Reynold's averaging is really pretty straightforward once you understand the rules. Each variable has an average and a perturbation, or turbulent, part. We need to determine the time over which we want to find the average. But after we do that, we can average all the values and then subtract the average from each individual value in order to find the perturbed or turbulent or fluctuation part of that value. The average the average value is, of course, the same for all the values in the average. I will use the words "mean" and "average" interchangeably for the noun meaning average. And we'll use the words like perturbation, fluctuation, and turbulent part to describe the variations of individual values about the average value. The rules are pretty simple. First, the average of a perturbed or turbulent term is 0, because if it were not, then the average value would be incorrect. Second, the average of the product of a constant times a variable is just a product of the average of the constant times the average of the variable. The average of the sum of two variables is just the sum of the average of the two variables. And the average of a product of the average value of one variable and another variable is just a product of the averages of the two variables. Note that the average of a variable is just a constant. Be careful. We will soon see that the average of the product of two variables is not just the product of the average of two variables. Finally, the average of the derivative of a variable is just a derivative of the average of the variable. Let's calculate the Reynold's average of one term of the equation for kinetic energy, which is just 1/2 mv squared. If we divide by the air density, then we have the kinematic kinetic energy. Each term can be written as its mean in turbulent parts. Let's look only at the u term. The v and w terms can be calculated in the same way. So we multiply all the terms out, then take the Reynold's average and apply the rules. Average values of average values are just average values. Because an average value is a constant, we get two terms of a constant times the average of the perturbed term, which is just 0. When we are done, we see that we have two terms left-- the average u squared, and the perturbation term squared. You can make a simple model with a random number generator to demonstrate the average of the product of two perturbation terms is not necessarily 0. This calculation was chosen so that the averages for u and v were 0. And so the average of the product of average u and average v is 0, but the average of the perturbations is not 0.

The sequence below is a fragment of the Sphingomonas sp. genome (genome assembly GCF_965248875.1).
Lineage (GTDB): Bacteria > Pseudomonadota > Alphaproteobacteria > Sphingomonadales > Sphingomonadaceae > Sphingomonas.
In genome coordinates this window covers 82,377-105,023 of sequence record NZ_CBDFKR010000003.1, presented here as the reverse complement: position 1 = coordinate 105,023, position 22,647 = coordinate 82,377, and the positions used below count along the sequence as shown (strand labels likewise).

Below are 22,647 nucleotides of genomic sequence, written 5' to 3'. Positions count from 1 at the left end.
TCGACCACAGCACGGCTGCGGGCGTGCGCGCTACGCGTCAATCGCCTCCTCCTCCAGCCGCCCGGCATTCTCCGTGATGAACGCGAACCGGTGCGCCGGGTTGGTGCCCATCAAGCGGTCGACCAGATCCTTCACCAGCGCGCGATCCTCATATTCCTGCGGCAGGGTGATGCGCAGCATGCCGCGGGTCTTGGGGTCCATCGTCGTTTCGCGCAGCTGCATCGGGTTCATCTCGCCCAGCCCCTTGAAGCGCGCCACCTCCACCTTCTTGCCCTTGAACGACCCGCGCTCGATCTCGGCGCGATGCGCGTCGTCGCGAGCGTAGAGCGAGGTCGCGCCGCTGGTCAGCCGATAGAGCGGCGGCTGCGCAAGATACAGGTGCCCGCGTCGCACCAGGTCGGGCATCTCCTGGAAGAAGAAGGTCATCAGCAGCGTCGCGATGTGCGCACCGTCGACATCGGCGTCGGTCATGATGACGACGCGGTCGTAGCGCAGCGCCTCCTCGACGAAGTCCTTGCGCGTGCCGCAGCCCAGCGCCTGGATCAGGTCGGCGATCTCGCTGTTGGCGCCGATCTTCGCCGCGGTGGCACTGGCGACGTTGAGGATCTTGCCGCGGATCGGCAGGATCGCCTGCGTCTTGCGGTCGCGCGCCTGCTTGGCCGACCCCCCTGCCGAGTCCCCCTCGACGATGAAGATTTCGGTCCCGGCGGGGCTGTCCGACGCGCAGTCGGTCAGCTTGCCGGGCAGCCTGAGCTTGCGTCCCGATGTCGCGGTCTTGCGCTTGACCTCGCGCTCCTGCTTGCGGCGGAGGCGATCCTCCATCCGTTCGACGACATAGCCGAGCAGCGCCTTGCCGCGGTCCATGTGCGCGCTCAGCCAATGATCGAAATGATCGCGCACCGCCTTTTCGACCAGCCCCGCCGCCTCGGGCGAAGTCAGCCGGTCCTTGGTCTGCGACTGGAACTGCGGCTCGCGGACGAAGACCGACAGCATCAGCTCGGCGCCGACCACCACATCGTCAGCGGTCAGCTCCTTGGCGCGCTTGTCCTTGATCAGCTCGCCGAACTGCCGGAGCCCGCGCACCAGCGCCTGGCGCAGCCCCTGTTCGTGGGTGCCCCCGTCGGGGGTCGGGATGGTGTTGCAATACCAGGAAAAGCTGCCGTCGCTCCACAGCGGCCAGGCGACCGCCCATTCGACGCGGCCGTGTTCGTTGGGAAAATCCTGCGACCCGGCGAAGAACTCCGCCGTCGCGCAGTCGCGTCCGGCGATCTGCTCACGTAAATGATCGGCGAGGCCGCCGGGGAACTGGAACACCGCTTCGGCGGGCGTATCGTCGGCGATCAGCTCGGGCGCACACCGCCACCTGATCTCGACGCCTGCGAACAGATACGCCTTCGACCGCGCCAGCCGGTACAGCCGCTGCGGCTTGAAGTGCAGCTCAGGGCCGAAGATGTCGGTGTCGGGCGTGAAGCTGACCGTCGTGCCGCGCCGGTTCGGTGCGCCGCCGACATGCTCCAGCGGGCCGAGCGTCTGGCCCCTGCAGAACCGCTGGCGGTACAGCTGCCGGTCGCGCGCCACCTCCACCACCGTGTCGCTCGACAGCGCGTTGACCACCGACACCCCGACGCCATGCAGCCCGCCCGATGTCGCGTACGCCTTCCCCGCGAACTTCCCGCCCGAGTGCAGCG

Example \(\PageIndex{1}\)